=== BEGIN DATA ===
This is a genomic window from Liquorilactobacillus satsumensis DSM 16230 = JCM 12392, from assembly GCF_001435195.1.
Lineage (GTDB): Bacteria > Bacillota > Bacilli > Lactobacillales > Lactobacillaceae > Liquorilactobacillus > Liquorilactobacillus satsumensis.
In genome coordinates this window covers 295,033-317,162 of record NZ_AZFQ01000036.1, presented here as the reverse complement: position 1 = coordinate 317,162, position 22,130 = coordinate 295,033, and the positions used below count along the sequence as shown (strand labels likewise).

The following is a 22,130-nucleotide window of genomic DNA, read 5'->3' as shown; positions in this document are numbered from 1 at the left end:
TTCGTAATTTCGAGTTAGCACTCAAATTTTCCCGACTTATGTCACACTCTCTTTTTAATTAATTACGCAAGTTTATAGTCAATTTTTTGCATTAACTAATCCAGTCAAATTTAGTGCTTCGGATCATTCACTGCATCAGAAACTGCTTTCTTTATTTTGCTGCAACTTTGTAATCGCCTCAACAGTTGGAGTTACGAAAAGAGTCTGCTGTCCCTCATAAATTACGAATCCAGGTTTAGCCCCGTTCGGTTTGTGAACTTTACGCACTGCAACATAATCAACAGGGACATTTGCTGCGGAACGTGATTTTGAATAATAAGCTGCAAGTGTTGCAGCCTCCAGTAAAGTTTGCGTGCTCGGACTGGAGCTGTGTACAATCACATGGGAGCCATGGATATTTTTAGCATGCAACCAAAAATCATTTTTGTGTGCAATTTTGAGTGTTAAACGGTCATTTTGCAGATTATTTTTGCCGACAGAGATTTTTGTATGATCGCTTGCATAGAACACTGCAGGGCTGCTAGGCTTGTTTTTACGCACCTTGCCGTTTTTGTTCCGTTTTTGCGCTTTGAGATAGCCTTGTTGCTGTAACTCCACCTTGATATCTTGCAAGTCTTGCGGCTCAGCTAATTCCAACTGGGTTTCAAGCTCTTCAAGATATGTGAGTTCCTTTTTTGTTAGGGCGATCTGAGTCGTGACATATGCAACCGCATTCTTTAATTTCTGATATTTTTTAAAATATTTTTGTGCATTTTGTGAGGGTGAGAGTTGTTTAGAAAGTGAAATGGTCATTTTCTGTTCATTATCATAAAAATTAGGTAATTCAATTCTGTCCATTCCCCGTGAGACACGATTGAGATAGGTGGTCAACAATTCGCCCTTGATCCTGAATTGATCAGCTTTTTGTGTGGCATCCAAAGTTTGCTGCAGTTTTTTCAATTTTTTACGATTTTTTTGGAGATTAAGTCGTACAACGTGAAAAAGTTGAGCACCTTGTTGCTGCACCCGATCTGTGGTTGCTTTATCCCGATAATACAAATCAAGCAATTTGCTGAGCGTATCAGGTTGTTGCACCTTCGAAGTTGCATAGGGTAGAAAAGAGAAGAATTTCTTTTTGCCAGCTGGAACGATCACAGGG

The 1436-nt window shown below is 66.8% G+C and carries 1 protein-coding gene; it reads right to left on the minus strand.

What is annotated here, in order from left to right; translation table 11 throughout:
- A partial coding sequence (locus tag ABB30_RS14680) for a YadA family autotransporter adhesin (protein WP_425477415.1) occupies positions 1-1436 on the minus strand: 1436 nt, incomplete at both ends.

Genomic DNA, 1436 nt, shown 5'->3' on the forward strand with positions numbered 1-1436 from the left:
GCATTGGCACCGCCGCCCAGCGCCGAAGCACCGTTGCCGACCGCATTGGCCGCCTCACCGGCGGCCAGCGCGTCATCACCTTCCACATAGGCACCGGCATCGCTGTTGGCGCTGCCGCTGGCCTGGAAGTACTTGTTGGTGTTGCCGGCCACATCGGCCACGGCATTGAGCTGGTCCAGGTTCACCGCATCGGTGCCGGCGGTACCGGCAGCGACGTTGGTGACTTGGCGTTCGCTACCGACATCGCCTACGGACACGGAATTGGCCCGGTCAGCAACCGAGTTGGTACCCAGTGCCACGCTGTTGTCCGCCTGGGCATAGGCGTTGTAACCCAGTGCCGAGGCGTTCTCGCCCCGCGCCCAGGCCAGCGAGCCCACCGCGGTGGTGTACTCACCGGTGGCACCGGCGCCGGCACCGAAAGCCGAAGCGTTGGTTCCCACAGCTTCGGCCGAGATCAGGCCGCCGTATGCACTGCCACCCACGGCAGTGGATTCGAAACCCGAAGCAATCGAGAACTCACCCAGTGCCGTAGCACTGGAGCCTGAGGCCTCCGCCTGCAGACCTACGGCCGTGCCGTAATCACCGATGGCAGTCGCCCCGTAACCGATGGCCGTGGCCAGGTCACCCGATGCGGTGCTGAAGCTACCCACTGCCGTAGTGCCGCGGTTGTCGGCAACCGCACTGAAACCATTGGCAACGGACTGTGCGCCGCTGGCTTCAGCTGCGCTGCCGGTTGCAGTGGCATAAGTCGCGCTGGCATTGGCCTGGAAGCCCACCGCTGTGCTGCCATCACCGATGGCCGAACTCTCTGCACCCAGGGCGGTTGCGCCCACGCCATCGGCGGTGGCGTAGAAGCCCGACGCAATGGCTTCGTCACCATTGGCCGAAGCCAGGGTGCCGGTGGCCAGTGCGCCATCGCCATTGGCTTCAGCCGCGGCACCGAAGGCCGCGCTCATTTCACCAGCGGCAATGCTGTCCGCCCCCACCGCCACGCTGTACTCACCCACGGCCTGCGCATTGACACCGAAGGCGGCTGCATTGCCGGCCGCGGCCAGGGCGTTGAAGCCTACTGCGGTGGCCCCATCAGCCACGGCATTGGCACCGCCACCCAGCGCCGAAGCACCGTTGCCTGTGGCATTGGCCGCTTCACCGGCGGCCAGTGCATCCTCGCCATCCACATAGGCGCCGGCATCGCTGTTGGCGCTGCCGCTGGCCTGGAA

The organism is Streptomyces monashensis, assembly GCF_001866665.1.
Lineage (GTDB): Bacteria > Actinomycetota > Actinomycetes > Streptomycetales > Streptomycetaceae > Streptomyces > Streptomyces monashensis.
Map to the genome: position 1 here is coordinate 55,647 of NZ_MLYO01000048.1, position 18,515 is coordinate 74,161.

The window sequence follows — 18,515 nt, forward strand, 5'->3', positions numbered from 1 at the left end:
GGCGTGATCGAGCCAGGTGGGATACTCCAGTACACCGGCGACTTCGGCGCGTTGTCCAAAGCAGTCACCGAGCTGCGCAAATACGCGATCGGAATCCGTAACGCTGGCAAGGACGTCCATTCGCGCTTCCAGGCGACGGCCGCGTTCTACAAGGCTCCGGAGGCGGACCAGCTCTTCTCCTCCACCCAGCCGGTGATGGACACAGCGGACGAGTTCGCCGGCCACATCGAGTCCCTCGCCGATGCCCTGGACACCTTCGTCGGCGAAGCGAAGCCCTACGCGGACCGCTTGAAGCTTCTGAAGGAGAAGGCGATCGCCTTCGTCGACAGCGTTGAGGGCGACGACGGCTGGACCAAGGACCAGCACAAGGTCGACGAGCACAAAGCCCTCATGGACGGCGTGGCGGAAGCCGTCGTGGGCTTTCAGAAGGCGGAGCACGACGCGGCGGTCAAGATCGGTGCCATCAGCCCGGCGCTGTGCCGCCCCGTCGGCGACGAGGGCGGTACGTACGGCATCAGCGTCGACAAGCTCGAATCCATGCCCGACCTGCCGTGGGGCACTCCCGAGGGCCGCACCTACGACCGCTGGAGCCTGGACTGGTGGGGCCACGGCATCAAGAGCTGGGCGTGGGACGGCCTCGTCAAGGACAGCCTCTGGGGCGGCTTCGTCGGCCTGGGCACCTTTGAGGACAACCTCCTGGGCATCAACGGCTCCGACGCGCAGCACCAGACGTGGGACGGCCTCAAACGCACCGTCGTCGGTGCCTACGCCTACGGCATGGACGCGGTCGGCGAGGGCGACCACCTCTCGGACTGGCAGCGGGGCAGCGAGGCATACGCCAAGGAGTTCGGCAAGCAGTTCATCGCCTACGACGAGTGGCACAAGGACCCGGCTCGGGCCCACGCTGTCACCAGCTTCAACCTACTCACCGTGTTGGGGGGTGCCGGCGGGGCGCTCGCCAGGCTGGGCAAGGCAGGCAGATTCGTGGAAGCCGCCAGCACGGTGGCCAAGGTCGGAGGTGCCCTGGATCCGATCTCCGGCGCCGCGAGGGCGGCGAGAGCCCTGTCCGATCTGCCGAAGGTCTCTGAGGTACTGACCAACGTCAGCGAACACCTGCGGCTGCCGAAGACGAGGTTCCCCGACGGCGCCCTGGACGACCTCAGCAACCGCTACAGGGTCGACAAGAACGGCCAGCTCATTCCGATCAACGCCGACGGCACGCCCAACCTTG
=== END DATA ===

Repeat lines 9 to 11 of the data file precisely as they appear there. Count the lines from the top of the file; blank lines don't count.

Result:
Genomic DNA, 1436 nt, shown 5'->3' on the forward strand with positions numbered 1-1436 from the left:
GCATTGGCACCGCCGCCCAGCGCCGAAGCACCGTTGCCGACCGCATTGGCCGCCTCACCGGCGGCCAGCGCGTCATCACCTTCCACATAGGCACCGGCATCGCTGTTGGCGCTGCCGCTGGCCTGGAAGTACTTGTTGGTGTTGCCGGCCACATCGGCCACGGCATTGAGCTGGTCCAGGTTCACCGCATCGGTGCCGGCGGTACCGGCAGCGACGTTGGTGACTTGGCGTTCGCTACCGACATCGCCTACGGACACGGAATTGGCCCGGTCAGCAACCGAGTTGGTACCCAGTGCCACGCTGTTGTCCGCCTGGGCATAGGCGTTGTAACCCAGTGCCGAGGCGTTCTCGCCCCGCGCCCAGGCCAGCGAGCCCACCGCGGTGGTGTACTCACCGGTGGCACCGGCGCCGGCACCGAAAGCCGAAGCGTTGGTTCCCACAGCTTCGGCCGAGATCAGGCCGCCGTATGCACTGCCACCCACGGCAGTGGATTCGAAACCCGAAGCAATCGAGAACTCACCCAGTGCCGTAGCACTGGAGCCTGAGGCCTCCGCCTGCAGACCTACGGCCGTGCCGTAATCACCGATGGCAGTCGCCCCGTAACCGATGGCCGTGGCCAGGTCACCCGATGCGGTGCTGAAGCTACCCACTGCCGTAGTGCCGCGGTTGTCGGCAACCGCACTGAAACCATTGGCAACGGACTGTGCGCCGCTGGCTTCAGCTGCGCTGCCGGTTGCAGTGGCATAAGTCGCGCTGGCATTGGCCTGGAAGCCCACCGCTGTGCTGCCATCACCGATGGCCGAACTCTCTGCACCCAGGGCGGTTGCGCCCACGCCATCGGCGGTGGCGTAGAAGCCCGACGCAATGGCTTCGTCACCATTGGCCGAAGCCAGGGTGCCGGTGGCCAGTGCGCCATCGCCATTGGCTTCAGCCGCGGCACCGAAGGCCGCGCTCATTTCACCAGCGGCAATGCTGTCCGCCCCCACCGCCACGCTGTACTCACCCACGGCCTGCGCATTGACACCGAAGGCGGCTGCATTGCCGGCCGCGGCCAGGGCGTTGAAGCCTACTGCGGTGGCCCCATCAGCCACGGCATTGGCACCGCCACCCAGCGCCGAAGCACCGTTGCCTGTGGCATTGGCCGCTTCACCGGCGGCCAGTGCATCCTCGCCATCCACATAGGCGCCGGCATCGCTGTTGGCGCTGCCGCTGGCCTGGAA

The organism is Streptomyces monashensis, assembly GCF_001866665.1.